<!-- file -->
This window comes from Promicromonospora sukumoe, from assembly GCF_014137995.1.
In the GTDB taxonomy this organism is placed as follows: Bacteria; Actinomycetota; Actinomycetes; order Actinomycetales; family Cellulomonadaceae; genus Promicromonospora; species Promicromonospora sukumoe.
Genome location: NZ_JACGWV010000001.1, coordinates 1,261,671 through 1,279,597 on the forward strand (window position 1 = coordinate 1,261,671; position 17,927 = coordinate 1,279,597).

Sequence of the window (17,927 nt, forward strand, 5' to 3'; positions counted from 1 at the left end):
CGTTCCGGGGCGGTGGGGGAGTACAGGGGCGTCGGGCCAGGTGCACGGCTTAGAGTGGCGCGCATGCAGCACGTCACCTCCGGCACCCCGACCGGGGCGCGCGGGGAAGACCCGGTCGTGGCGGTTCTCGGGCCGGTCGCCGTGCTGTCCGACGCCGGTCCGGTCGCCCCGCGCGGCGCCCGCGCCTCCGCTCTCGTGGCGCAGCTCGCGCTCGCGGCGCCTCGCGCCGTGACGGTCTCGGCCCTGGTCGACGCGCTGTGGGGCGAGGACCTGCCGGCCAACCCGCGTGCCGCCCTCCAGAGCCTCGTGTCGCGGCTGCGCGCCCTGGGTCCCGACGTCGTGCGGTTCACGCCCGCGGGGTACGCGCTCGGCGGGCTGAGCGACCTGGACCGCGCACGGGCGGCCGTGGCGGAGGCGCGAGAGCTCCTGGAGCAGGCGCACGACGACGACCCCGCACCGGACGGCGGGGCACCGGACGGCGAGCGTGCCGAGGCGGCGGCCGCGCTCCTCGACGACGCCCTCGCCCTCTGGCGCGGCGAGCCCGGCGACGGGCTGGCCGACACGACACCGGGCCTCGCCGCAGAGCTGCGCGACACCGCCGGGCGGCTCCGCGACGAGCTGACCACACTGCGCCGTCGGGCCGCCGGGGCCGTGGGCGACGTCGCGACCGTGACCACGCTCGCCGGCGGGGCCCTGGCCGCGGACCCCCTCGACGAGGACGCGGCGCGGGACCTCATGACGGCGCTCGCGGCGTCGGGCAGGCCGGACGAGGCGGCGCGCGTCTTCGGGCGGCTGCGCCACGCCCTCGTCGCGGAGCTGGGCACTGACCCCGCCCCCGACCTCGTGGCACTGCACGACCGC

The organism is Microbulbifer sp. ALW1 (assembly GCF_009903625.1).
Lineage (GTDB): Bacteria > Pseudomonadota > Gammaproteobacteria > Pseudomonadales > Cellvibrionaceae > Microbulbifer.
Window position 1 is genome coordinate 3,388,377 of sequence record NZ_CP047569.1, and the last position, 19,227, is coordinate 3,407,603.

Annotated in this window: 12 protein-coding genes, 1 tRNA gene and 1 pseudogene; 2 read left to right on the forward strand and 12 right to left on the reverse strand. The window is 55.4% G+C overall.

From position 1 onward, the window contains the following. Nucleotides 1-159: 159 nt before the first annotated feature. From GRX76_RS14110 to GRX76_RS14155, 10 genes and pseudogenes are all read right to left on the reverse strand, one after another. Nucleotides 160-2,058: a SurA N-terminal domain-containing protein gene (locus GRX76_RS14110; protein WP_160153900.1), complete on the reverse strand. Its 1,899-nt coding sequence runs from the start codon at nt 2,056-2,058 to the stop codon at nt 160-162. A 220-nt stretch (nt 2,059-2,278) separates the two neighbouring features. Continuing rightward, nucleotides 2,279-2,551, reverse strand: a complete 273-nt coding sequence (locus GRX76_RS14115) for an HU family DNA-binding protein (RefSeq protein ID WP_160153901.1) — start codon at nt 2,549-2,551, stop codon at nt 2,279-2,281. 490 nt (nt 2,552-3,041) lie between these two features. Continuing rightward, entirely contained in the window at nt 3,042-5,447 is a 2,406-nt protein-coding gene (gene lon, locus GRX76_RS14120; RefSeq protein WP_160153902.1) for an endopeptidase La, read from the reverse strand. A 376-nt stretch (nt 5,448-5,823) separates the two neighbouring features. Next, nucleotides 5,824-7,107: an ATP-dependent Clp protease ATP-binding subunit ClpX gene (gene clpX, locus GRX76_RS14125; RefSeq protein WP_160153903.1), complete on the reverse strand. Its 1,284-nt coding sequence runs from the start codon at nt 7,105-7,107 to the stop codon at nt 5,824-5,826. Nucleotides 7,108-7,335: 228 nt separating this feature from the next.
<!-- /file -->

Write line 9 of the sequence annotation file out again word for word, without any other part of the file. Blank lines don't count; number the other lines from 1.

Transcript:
Annotated in this window: 12 protein-coding genes, 1 tRNA gene and 1 pseudogene; 2 read left to right on the forward strand and 12 right to left on the reverse strand. The window is 55.4% G+C overall.